For Konrad Plewa, a return from stroke to the soccer field – Metro US

For Konrad Plewa, a return from stroke to the soccer field

For Konrad Plewa, a return from stroke to the soccer field

Konrad Plewa remembers the moment well, the moment where he thought that a recent stroke would change his life and end his promising soccer career.

It was Sunday, July 31.

The New York Red Bulls USL team (their minor league affiliate, aptly named New York Red Bulls II) had a game the Saturday night before, getting in around 3 A.M. after a long bus trip. Plewa started and played the full match in the center of defense, nothing drastic for a player who is a regular in their lineup. He remembers waking up late that Sunday morning, making some coffee and then sitting down in front of the television to relax. Then he grabbed the television remote with his left hand, putting it down and then reaching for it again a few moments later with his right hand.

But he wasn’t able to.

“At first I thought I had slept on it wrong,” Plewa told Metro. He couldn’t move his right arm. No immediate cause for alarm.

“Then I couldn’t move my right leg. I didn’t panic, I didn’t make a big deal of it. I was thinking that my parents would come home soon and they could take me upstairs and I could sleep it off.”

So he sat and sat, watching the television and not thinking about it much. He was trying to treat it like a typical day after a game.

After sitting on the sofa for nearly an hour while waiting for his parents to return home, Plewa eventually decided to finally call his mother. Upon standing up he immediately collapsed.

He managed to call his mother but could only mumble, unable to speak. His parents rushed home to find him sprawled out on their floor, unable to talk let alone move.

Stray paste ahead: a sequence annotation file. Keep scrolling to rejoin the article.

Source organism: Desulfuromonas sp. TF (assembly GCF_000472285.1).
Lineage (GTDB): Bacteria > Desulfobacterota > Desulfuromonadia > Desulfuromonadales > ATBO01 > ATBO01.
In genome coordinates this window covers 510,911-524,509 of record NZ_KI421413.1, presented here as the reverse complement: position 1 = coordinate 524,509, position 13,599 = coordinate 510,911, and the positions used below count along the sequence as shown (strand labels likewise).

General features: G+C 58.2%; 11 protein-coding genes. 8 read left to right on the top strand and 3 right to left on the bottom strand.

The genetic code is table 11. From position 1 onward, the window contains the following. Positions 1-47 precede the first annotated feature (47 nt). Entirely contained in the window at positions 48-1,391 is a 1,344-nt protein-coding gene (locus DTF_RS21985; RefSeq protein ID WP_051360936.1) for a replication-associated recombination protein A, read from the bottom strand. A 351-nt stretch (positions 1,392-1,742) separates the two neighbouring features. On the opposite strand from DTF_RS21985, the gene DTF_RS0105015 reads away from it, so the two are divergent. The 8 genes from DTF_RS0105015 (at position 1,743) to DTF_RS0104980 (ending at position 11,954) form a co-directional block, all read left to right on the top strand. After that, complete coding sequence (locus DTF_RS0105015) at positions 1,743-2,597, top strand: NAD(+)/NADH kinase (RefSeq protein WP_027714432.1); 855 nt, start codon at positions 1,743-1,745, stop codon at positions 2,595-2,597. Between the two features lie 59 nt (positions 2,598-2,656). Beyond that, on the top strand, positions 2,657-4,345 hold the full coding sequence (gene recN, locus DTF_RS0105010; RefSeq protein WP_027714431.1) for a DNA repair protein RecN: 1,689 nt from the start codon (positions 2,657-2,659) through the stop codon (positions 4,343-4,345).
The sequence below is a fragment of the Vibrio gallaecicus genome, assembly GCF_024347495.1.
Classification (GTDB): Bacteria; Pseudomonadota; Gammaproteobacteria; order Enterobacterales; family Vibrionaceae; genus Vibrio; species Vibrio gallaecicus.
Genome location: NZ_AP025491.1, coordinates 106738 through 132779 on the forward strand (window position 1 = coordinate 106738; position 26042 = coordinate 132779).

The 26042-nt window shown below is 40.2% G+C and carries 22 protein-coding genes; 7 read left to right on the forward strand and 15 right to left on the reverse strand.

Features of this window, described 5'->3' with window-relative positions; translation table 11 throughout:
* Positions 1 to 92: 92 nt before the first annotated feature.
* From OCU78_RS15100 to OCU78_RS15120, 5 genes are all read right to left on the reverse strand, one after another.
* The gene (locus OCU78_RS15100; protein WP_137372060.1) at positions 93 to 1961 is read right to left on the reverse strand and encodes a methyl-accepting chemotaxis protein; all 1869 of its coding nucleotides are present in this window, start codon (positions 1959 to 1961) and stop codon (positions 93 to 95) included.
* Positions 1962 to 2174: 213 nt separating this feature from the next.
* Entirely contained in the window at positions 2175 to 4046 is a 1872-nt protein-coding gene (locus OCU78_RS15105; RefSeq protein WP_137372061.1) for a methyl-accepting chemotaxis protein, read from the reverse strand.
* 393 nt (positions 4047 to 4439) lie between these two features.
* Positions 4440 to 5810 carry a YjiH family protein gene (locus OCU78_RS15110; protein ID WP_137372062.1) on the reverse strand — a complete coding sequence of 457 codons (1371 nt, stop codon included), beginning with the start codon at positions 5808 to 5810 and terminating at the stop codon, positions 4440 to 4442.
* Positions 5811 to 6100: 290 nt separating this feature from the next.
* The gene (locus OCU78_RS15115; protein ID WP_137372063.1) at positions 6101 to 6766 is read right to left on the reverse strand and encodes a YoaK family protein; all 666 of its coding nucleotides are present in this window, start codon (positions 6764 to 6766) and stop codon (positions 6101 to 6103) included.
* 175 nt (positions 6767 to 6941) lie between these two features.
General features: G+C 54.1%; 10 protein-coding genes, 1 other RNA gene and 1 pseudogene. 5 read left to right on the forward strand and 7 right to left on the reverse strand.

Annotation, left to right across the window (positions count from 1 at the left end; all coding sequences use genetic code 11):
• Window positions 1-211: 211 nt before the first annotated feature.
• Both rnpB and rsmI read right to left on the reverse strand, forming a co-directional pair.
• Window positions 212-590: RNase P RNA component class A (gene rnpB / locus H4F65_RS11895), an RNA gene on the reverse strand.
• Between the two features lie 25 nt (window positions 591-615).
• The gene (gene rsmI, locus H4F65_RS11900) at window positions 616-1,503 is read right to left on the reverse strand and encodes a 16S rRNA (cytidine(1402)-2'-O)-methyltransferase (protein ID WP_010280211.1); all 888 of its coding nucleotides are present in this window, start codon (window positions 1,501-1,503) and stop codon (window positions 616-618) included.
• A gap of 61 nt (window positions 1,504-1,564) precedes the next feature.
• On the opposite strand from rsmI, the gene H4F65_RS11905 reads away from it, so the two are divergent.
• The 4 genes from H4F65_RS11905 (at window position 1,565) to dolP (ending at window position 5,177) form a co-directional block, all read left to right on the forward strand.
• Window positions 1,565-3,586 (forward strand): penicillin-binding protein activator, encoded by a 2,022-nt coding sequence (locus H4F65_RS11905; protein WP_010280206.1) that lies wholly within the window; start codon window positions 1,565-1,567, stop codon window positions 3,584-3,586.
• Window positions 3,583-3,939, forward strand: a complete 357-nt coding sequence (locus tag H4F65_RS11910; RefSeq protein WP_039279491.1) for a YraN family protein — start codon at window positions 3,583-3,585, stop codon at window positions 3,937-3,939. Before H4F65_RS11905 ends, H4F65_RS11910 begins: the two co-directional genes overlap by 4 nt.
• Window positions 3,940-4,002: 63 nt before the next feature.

An ambulance came and rushed Plewa to the hospital and very quickly he was diagnosed with a blood clot in his brain. Within hours after the operation he had full mobility of his full body.

His first words were “Am I able to play soccer again?”

There was no prior history for Plewa of strokes or even cause for concern. His late grandfather had several strokes but none until much later in life. Here he was, a 24-year old in the prime of his life and a professional athlete on top of that. Things like a stroke simply don’t happen.

Especially not to a former college athlete with some 40-odd appearances of professional soccer over the past two seasons.

“It was mind boggling for all of us,” Plewa said on Wednesday, just minutes after practicing with the first team.

“I still have to meet with cardiologists. I have a loop recorder in my chest. After speaking with the doctor, turns out in my bloodwork that there is a thing called Protein S which helps to fight blood clots. And mine appears to be on the lower side. I think the combination of dehydration, being up all night on the bus, it all came together.”

Protein S, it turns out, is a pivotal part of the human body’s function. According to an article published by the University of Colorado-Denver:

“Protein S is a protein that prevents clotting (an anticoagulant), and requires vitamin K for its production and works with Protein C. The function of protein S is to stop the action of two activated clotting proteins named factor V and factor VIII. If there is not enough (deficiency) of the Protein S, these clotting proteins remain activated increased the tendency for blood to clot.”

And it is a genetic condition, handed down through the generations or can happen through a Vitamin K deficiency. It was scary stuff for Plewa who simply is happy to be back playing soccer, saying that “God had to be watching out for me.”

Life is pretty normal now, other than “drinking like a horse…water that is.” He hopes that drinking as much water as he now does will stave off some of the triggers for another stroke.

The return to the field is perhaps sooner than anyone anticipated.

He received a phone call on Monday, on the way to the team’s training facility, saying that the blood work cleared him to return to training. Nerves set in before his return to practice but his teammates on the USL squad treated him like it was any training session, even razzing him for a bad pass in a small-sided game.

“Just like they always do,” Plewa said.

Words he wasn’t sure he’d ever say again about a game he wasn’t sure he’d ever play again.

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